The Victories #1

On the surface, "The Victories" #1 looks like a giant allegorical stand-in for bigger name, big-two characters. Rest assured that Michael Avon Oeming's story is no more a simple allegory for those characters than it is an allegory for "Star Wars."

Oeming (along with colorist Nick Filardi and letterer Aaron Walker) stretches his wings quite a bit with page layout, graphic elements and type treatments. The end result is a nice array of dynamic images that had me thinking back to the first time I saw some of the "Arkham Asylum" page layouts from Dave McKean. Granted, Oeming's work is of a quite different style than McKean's, but the choice of incorporating text into image and losing the definition of both was bold in 1989 and is still striking today. For every dozen good visual choices Oeming makes, he delivers a questionable storytelling or layout choice. One such example is during the "final" confrontation between Faustus and Jackal. The composition of the page and interaction between the figures had just enough negative space intruding upon it to prompt a "What the heck just happened here?" from me. Continuing the story cleared things up, but that page still strikes me as needing a bit more oomph and proves that Oeming still retains mortality.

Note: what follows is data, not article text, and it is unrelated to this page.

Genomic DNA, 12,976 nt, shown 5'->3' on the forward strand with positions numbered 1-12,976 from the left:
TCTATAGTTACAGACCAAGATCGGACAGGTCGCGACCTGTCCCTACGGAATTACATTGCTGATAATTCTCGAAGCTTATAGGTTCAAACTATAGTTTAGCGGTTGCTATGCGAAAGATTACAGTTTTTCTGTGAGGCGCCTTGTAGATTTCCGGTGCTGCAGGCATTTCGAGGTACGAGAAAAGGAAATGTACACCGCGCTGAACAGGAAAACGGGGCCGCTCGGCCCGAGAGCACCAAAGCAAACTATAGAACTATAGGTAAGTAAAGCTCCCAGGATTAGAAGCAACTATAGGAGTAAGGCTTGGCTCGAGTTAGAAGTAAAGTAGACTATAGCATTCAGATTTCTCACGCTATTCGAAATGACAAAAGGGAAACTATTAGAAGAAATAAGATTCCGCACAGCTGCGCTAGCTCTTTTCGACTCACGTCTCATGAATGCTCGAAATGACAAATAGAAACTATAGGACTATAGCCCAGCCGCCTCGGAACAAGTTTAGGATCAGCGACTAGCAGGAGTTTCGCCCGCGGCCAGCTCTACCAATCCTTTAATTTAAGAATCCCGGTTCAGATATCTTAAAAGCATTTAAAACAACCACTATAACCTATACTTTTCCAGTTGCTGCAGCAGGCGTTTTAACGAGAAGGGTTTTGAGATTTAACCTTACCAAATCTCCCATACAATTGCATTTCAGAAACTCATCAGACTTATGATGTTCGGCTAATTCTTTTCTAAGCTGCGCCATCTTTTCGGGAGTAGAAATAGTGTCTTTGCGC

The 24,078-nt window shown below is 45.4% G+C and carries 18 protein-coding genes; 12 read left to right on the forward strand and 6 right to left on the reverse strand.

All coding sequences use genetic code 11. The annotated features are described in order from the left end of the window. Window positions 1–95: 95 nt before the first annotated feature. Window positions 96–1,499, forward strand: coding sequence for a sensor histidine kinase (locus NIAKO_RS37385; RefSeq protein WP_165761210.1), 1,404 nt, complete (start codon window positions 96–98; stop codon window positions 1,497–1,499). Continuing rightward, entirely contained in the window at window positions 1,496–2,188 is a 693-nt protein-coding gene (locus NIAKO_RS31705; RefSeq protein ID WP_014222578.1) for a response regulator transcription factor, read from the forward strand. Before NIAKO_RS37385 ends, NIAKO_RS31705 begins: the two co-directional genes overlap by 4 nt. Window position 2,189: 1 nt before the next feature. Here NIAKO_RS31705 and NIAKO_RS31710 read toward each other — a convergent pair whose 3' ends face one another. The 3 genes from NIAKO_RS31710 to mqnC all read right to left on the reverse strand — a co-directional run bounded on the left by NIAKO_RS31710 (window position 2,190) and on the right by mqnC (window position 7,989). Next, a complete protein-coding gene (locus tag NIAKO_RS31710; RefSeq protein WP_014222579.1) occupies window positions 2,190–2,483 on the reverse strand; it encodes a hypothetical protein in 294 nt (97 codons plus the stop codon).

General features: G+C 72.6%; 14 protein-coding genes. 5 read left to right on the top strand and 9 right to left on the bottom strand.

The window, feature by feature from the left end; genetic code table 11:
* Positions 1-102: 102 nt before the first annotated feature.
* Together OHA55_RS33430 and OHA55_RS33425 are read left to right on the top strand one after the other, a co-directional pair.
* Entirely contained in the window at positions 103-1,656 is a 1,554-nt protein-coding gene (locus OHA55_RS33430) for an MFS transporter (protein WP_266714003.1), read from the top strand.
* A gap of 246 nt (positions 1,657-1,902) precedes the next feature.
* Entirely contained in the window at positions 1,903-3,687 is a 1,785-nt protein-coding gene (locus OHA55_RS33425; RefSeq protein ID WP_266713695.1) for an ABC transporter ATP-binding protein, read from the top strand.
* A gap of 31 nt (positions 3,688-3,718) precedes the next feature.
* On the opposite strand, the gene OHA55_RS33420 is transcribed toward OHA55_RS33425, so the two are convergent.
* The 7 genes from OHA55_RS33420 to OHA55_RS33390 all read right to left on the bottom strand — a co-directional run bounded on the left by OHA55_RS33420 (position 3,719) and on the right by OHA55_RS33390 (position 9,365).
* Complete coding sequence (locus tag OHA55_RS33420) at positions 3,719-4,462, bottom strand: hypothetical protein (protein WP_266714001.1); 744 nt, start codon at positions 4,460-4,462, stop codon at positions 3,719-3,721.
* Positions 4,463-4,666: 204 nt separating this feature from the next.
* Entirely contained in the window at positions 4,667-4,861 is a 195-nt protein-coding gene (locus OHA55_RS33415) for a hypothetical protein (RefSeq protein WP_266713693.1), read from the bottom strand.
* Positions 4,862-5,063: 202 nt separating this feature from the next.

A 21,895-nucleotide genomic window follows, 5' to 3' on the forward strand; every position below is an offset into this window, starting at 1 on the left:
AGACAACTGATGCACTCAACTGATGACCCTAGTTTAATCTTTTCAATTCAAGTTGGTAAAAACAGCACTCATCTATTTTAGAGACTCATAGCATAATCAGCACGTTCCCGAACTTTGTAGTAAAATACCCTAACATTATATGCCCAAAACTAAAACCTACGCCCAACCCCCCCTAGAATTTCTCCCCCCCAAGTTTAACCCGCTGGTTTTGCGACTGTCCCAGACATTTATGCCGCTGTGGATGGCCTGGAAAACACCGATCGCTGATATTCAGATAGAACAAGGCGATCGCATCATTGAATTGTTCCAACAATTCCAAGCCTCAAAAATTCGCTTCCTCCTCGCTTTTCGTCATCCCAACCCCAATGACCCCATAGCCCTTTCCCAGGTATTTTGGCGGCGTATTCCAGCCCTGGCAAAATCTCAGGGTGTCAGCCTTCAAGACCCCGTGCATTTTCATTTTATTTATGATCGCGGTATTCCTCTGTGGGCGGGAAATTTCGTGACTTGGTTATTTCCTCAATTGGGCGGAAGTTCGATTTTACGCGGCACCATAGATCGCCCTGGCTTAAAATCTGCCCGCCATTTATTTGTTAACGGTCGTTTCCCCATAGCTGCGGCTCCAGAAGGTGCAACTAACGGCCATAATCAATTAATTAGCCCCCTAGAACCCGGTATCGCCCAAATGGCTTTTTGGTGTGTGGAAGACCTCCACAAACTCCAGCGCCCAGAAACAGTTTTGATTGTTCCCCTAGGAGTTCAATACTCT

Oeming's writing in "The Victories" #1 is way over the top, even for a superhero comic. He introduces the reader to a judge who has the most stilted dialog of any comic book character I've read in 2012 and that comes after an introduction comparing the city to a suicidal priest. The Jackal is every bit the cliched, monologuing villain mocked in Pixar's "The Incredibles" and the "hero" of the piece is tortured seemingly beyond redemption.

Loaded with expletives, gory disembodiments and other excessively disgustingly foul acts, this story doesn't do much to entice readers to return for any further installments, despite some bold art choices in the non-offensive scenes. "The Victories" #1 was more than enough for me to thank Oeming for sharing his ideas and leave them for fans more apt to enjoy them in a way I simply cannot.

X-Force Writer on Why Wolverine and Beast Are Integral to the Team

More in Comics